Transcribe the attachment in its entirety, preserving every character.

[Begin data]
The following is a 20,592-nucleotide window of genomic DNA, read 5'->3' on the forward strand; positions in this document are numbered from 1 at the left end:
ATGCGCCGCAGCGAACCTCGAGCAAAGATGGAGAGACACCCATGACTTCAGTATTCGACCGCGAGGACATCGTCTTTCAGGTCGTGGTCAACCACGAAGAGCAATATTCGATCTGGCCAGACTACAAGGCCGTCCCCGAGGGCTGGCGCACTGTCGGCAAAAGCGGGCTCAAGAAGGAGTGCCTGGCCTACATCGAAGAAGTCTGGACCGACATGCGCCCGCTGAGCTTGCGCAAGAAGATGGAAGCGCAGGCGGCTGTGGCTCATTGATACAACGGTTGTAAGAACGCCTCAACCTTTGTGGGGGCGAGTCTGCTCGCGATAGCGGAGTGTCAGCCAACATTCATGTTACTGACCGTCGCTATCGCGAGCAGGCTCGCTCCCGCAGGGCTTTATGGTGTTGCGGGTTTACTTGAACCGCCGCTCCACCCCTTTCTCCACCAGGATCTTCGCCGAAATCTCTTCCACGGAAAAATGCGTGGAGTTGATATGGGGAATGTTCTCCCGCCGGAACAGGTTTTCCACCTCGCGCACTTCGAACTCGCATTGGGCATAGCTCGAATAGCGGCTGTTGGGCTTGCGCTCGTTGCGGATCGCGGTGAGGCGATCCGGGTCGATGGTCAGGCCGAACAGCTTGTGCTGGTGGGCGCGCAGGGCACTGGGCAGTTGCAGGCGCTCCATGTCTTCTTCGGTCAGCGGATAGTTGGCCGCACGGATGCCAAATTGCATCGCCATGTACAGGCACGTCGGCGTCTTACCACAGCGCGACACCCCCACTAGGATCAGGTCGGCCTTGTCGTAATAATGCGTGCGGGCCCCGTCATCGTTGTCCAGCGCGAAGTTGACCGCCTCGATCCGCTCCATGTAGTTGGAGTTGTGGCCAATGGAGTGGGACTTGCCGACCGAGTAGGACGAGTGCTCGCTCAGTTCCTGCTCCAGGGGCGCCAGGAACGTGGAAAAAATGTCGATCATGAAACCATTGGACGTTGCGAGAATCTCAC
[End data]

The following is a 20,592-nucleotide window of genomic DNA, read 5'->3' on the forward strand; positions in this document are numbered from 1 at the left end:
ATGCGCCGCAGCGAACCTCGAGCAAAGATGGAGAGACACCCATGACTTCAGTATTCGACCGCGAGGACATCGTCTTTCAGGTCGTGGTCAACCACGAAGAGCAATATTCGATCTGGCCAGACTACAAGGCCGTCCCCGAGGGCTGGCGCACTGTCGGCAAAAGCGGGCTCAAGAAGGAGTGCCTGGCCTACATCGAAGAAGTCTGGACCGACATGCGCCCGCTGAGCTTGCGCAAGAAGATGGAAGCGCAGGCGGCTGTGGCTCATTGATACAACGGTTGTAAGAACGCCTCAACCTTTGTGGGGGCGAGTCTGCTCGCGATAGCGGAGTGTCAGCCAACATTCATGTTACTGACCGTCGCTATCGCGAGCAGGCTCGCTCCCGCAGGGCTTTATGGTGTTGCGGGTTTACTTGAACCGCCGCTCCACCCCTTTCTCCACCAGGATCTTCGCCGAAATCTCTTCCACGGAAAAATGCGTGGAGTTGATATGGGGAATGTTCTCCCGCCGGAACAGGTTTTCCACCTCGCGCACTTCGAACTCGCATTGGGCATAGCTCGAATAGCGGCTGTTGGGCTTGCGCTCGTTGCGGATCGCGGTGAGGCGATCCGGGTCGATGGTCAGGCCGAACAGCTTGTGCTGGTGGGCGCGCAGGGCACTGGGCAGTTGCAGGCGCTCCATGTCTTCTTCGGTCAGCGGATAGTTGGCCGCACGGATGCCAAATTGCATCGCCATGTACAGGCACGTCGGCGTCTTACCACAGCGCGACACCCCCACTAGGATCAGGTCGGCCTTGTCGTAATAATGCGTGCGGGCCCCGTCATCGTTGTCCAGCGCGAAGTTGACCGCCTCGATCCGCTCCATGTAGTTGGAGTTGTGGCCAATGGAGTGGGACTTGCCGACCGAGTAGGACGAGTGCTCGCTCAGTTCCTGCTCCAGGGGCGCCAGGAACGTGGAAAAAATGTCGATCATGAAACCATTGGACGTTGCGAGAATCTCAC